Las Vegas Sun

October 30, 2014

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Politics:

Goodman’s wife freed up for possible mayoral bid

Mayor supports a 2011 run, but his political future might be the obstacle


Carolyn Goodman says she started the Meadows School because she feared public schools were not adjusting to the county's changing demographics.

Carolyn Goodman says she started the Meadows School because she feared public schools were not adjusting to the county's changing demographics.

Time is growing relatively short for Las Vegas Mayor Oscar Goodman to decide whether he will run for governor.  The mayor told reporters Thursday that he has until the end of the year to change his party affiliation to non-partisan, which would keep his options open.

Time is growing relatively short for Las Vegas Mayor Oscar Goodman to decide whether he will run for governor. The mayor told reporters Thursday that he has until the end of the year to change his party affiliation to non-partisan, which would keep his options open.

Now that she is set to give up the reins of the Meadows School, Carolyn Goodman is no longer saying she won’t run to succeed her husband as Las Vegas’ mayor.

In the past, she had always brushed off the idea by pointing out how dedicated and busy she was as president of the prestigious private school she founded a quarter-century ago. But this week she informed the school’s board and its more than 900 students’ families that her last day on the job will be July 1.

The announcement is being seen by some as an indication that Oscar Goodman does intend to run for governor next year or that Carolyn Goodman intends to run for mayor in 2011 — or both.

When hizzoner was asked Thursday whether her retirement was tied to his gubernatorial decision, he said, “Oh, no. She is completely independent of me. She spent 26 years at the Meadows and she wants to explore other avenues.”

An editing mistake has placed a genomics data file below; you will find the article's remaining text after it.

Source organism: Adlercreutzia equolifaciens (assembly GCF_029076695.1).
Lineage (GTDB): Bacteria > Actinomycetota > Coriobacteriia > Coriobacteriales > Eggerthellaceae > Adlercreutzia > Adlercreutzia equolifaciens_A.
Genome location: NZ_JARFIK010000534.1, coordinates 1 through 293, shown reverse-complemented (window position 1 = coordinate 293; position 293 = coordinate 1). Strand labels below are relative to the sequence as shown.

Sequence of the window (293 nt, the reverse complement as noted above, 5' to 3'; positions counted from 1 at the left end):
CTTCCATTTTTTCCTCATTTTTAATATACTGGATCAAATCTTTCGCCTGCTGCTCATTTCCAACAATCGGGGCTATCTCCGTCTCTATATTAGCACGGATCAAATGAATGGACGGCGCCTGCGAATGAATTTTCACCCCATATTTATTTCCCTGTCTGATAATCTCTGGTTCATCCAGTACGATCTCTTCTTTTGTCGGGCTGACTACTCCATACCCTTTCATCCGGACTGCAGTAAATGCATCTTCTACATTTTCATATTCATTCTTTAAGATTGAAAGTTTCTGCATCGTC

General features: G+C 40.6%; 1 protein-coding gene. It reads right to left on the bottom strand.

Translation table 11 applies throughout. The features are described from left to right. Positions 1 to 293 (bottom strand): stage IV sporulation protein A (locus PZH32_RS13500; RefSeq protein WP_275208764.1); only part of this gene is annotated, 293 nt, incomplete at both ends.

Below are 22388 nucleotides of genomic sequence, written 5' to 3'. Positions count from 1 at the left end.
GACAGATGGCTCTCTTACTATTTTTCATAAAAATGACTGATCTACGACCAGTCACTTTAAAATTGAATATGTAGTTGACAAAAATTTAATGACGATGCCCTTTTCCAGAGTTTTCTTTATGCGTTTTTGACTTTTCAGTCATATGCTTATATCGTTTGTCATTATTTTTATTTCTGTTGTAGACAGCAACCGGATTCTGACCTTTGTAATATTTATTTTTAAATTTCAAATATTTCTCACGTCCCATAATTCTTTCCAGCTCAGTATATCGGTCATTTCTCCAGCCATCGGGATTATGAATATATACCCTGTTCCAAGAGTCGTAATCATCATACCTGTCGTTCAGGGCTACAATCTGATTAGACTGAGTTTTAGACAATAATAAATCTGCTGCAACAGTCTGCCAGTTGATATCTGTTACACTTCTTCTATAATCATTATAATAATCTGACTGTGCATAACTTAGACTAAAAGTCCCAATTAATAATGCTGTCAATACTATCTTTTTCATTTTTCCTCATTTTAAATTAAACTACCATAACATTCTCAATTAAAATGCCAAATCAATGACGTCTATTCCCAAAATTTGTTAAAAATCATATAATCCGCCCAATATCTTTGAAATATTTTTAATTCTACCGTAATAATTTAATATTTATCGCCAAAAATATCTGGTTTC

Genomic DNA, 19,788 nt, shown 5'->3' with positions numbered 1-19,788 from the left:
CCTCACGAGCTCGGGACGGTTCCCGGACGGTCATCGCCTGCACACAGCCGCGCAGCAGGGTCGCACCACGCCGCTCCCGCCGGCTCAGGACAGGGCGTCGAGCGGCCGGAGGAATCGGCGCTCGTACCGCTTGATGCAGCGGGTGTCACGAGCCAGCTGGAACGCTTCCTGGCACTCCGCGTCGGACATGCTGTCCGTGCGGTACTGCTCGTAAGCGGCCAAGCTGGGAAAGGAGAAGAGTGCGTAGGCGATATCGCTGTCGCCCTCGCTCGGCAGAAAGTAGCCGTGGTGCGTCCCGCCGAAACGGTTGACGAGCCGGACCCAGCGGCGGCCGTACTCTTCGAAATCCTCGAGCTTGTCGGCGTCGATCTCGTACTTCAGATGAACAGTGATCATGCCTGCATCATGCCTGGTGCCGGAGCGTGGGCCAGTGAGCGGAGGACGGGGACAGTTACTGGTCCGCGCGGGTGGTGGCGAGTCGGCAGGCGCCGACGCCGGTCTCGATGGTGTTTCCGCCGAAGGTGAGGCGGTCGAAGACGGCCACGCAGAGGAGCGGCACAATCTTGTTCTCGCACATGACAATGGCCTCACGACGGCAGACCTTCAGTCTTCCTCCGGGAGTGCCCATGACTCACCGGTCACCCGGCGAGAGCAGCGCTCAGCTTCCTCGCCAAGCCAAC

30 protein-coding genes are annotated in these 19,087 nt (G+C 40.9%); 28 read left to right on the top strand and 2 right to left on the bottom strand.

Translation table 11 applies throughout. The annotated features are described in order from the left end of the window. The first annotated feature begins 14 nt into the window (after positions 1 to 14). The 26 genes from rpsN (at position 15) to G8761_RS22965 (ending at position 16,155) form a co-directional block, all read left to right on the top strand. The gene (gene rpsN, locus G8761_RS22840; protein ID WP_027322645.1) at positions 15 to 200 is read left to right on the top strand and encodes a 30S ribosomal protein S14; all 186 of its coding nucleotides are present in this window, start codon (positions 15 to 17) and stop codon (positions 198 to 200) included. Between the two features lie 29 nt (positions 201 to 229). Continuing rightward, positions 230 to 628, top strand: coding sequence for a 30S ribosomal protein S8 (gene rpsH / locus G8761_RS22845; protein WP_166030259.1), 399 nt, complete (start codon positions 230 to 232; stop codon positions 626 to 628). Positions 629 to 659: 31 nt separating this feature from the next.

Like the one that leads to City Hall?

“You’d have to ask her. My wife is her own boss. That is one person over whom I have zero control,” he said, then laughed.

But she told the Sun he is the reason she is considering a bid to keep a Goodman in the mayor’s office, because she may be the one who is most likely to see her husband’s downtown redevelopment plan to its fruition. Her husband has been telling her that for more than a year.

In September 2008, he told the Sun that she was his first choice to succeed him for that very reason. And “morning, noon and night” he is still telling her she’s the only one who can finish what he started, she said.

Two sitting council members, Gary Reese and Steve Wolfson, have also expressed interest in being sworn in as mayor in 2011. Reese has long served as Mayor Goodman’s lieutenant on the council and has said he expects to have the mayor’s support.

But Carolyn Goodman said her husband has told her: “ ‘Everyone on my council is very wonderful and so capable, but they don’t have the passion for the pieces that I have. You’re the only one who understands all the pieces.’ ”

And he’s not the only one encouraging her to run. An increasing number of people have been telling her she would make a great mayor — and they figure she would be a shoo-in.

She’s got the name recognition — and access to more than ample campaign financing — needed to be a successful candidate. The ranks of Meadows School students’ parents and grandparents include many of the valley’s most wealthy, influential and famous residents. They could easily finance a massive campaign.

How would the mayor’s wife do as mayor?

One political operative, who did not want to be identified, didn’t think she could put up with the job because she is “not one to suffer fools lightly.”

“I really like her, but Oscar’s really easygoing,” he said. “You get some nut who asks Oscar crazy questions, and he just laughs. She’s not that type.”

Then there are people such as longtime Las Vegas developer Irwin Molasky, who has known the Goodmans for decades. He was tickled at the idea of Carolyn for mayor.

“I think she would be fantastic and so dedicated,” Molasky said Thursday. “She’s a bright lady and it would be wonderful if she ran. It would be great for the city.”

Ironically, the one thing that could prevent her from fulfilling her husband’s hope is her husband. If he is elected governor or a U.S. senator, she says, that would keep her from running because she couldn’t bear to be away from the man she has been married to for 47 years.

“He has told me ‘I’m not going anywhere without you,’ ” she said, adding that the mayor’s job wouldn’t be appealing if he was in another city.

About the same time his wife was talking about the possibility of her first bid for elected office, the current Mayor Goodman was telling reporters at City Hall that he is still considering a gubernatorial run in the November 2010 election.

But candidates can’t file to run for the Las Vegas mayoral office until January 2011, so if one Goodman runs and loses — the other would still have an opportunity to run her own race.

Sun reporter Dave Toplikar contributed to this story.

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